Here from a news release reporting on the referendum:
Huge majorities of Americans want government to restrict the creep of advertising into nearly every part of our lives and culture. According to a Yankelovich Partners poll in April, 60% of Americans have amuch more negative opinion of marketing and advertising now than a few years ago, 61% of Americans feel the amount of marketing and advertising is out of control, 65% feel constantly bombarded with too much advertising and marketing, and 65% think there should be more limits and regulations on marketing and advertising.
(See:For Immediate Release: November 4th, 2004, San Francisco Approves Referendum Against Sale of Naming Rights for Candlestick Park.)

That rejection of the sale of naming rights is without a scandal as a reason the public might not want to be bombarded by the Barclays Bank name. What about with a scandal of the magnitude that continues to brew?

(Below, pictorial evidence of community resistance to the naming of its subways stations "Barclays": T Shirts available for purchase that protest the name change and some guerrilla political street art commenting on what associations the promoted "Barclays" name should evoke. Other of the modified subway signs said "Barclays always has the best fixed rates" and Barclays was totally cool with apartheid in South Africa.")

I hope future New York Times sports articles start referring regularly to the Ratner/Prokhorov arena as the “problematically-named Barclays Center” or something else of informative ilk. The last article written about the discordance of the curtain going up on the “Barclays” promotion at just this time was written by Richard Sandomir. He hasn’t written any articles about the “Barclays” Center since so it remains to be seen whether his next article will hearken back to his last in this key respect. Mr. Sandomir has written stories about naming rights before (and been taken to task about the need for careful accuracy and balance by Norman Order of Atlantic Yards Report: Wednesday, January 06, 2010, When it comes to details of the Barclays naming-rights deal, the Times plays "he said, she said," leaving Ratner with the last word.)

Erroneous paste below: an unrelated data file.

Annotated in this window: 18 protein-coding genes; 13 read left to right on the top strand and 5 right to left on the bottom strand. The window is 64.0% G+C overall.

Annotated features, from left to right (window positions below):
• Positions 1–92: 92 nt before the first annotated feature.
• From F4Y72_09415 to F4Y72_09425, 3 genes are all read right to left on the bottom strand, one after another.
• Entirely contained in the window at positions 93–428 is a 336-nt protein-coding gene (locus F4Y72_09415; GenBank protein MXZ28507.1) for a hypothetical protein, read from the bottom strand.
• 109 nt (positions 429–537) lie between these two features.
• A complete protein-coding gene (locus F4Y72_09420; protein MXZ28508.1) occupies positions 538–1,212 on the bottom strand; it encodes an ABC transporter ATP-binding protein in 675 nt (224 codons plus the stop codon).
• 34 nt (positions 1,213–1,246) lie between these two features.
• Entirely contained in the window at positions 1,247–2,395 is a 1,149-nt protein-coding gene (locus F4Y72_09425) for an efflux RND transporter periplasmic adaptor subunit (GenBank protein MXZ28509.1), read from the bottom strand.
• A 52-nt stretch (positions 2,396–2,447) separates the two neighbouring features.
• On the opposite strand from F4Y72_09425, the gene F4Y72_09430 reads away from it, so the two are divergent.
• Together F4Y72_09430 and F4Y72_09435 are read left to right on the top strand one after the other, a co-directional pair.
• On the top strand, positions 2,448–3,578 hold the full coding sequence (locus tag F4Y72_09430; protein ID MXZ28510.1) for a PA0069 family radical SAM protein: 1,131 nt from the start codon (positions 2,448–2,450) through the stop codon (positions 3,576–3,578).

Will The Times Cover How The Barclays LIBOR Scandal Interrelates To The News of What's Going On Locally, Including The Local Atlantic Yards Scandals? We'll See. . .

I’ve written before that it is my opinion that the Times cannot adequately cover national stories if it compartmentalizes away the obvious links involving what needs to be reported about Atlantic Yards. I have also written about how the Times seems disinclined to write unfavorable stories about Atlantic Yards and the mega-monopoly development real estate developer, Forest City Ratner, the same developer who at a critical time as the Atlantic Yards story was unfolding entered into a business relationship with the Times to build the Times new headquarters.

We’ll see what happens but I think that the Times, in writing about the Barclays LIBOR scandal should also keep writing about the Barclays naming rights scandals and should also get around to writing about the fact that the very same government entities that plowed far too much subsidy into the “Barclays” Center and Atlantic Yards also, ironically, have cause whereby they may be suing that same Barclays Bank at the very same time that publicly paid for arena promoting that bank opens.

1 comment:

Unknown said...

Barclays Center design was awesome. Totally different, The seating plan is very different easy to come or exit from the Center. But why at parking place, no Truck Parking space.